Survey after survey shows employees consider recognition as one of the top desires in any job. Yet those same surveys show little recognition is received. How much of a leaders success is hindered by their lack of recognition for the work their employees do.
People who feel appreciated are more positive about themselves and their ability to contribute. People with positive self-esteem are potentially your best employees. So do you take the time to let them know, or do you just hope they get the idea.
In my experience, employee recognition is scarce because of several factors. People don’t know how to provide employee recognition effectively, so they have bad experiences when they do. Recognition should be timely, specific and in public as much as possible. While “you did a nice job today” is a positive comment, it lacks the power of, “the report had a significant impact on the committee’s decision. You did an excellent job of highlighting the key points and information we needed to weigh before deciding.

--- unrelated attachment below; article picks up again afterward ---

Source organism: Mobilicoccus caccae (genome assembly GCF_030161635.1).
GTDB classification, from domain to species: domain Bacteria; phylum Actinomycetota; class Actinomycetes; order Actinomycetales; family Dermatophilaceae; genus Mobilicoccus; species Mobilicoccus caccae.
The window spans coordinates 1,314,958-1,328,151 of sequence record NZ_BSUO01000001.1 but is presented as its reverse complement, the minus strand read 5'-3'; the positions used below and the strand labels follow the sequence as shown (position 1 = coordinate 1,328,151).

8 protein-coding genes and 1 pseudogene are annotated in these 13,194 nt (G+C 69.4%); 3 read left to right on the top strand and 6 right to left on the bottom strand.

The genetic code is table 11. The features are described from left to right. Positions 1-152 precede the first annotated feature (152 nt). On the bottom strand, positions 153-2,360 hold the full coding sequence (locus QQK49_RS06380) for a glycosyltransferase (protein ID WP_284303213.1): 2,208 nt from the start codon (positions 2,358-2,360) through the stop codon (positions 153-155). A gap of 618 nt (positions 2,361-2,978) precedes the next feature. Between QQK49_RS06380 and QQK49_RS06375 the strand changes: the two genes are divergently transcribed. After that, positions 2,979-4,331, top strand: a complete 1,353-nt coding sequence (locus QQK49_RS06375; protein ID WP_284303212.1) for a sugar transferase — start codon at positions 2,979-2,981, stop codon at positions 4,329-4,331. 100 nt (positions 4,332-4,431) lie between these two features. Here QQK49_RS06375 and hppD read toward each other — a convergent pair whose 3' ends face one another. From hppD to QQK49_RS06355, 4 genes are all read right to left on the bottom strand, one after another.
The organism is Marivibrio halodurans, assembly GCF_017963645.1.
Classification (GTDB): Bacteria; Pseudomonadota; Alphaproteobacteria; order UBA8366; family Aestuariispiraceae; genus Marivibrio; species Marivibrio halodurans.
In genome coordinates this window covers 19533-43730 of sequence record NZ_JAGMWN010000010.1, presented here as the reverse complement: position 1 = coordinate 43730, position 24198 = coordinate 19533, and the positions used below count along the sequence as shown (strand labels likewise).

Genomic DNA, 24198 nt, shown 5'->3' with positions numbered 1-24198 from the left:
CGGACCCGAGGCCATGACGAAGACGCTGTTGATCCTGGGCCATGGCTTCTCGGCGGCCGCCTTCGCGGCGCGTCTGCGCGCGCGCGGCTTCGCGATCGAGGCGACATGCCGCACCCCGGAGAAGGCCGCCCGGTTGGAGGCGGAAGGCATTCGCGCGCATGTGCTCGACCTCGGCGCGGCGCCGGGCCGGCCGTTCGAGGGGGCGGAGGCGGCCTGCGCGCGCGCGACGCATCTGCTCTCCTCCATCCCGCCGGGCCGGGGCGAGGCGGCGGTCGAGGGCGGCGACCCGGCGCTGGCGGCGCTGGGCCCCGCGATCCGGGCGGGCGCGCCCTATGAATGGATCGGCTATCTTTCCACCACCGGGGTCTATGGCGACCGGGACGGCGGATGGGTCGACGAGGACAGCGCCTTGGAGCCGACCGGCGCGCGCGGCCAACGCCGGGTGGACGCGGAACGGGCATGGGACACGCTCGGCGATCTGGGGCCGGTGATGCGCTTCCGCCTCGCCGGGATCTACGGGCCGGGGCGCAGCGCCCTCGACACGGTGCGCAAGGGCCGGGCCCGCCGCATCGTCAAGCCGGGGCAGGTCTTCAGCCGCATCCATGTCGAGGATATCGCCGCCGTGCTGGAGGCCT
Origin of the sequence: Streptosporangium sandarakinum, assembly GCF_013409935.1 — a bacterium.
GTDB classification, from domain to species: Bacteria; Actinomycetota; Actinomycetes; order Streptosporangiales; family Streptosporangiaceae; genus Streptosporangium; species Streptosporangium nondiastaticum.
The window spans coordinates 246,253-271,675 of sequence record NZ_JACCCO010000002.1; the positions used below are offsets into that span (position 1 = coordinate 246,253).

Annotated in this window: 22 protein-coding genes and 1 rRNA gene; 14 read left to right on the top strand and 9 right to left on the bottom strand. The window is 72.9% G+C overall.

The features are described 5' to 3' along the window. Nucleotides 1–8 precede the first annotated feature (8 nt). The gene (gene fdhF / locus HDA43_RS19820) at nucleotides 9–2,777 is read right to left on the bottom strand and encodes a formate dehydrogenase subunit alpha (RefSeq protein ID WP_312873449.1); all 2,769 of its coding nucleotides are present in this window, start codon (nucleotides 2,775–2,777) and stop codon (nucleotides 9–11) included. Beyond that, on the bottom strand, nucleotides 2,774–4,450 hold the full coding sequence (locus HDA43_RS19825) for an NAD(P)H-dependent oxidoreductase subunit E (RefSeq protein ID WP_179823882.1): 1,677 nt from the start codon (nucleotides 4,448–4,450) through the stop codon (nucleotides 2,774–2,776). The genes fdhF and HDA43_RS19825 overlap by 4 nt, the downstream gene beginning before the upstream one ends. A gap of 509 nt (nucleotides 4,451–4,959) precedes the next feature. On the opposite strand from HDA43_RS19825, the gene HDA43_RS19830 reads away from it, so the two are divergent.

They assume that one size fits all when they provide employee recognition. Saying thank you is nice to a point. Written thank you cards are a step up especially when mailed to the employee’s home address. Certificates of appreciation presented at department meetings are also appreciated by many, and can be motivating to the rest of the team. Awards can be another creative way to give recognition.
Finally, employers think too generically and don’t connect the recognition to a specific action, rather say things like “thank you for your hard work.” While the employee may work hard this is not seen as meaningful and rewarding to most, instead it comes across as shallow.
Use the myriad opportunities for employee recognition that are available to you. While salary, bonuses, and benefits are critical within your employee recognition and reward system – after all, most of us do work for money – think more broadly about your opportunities to provide employee recognition.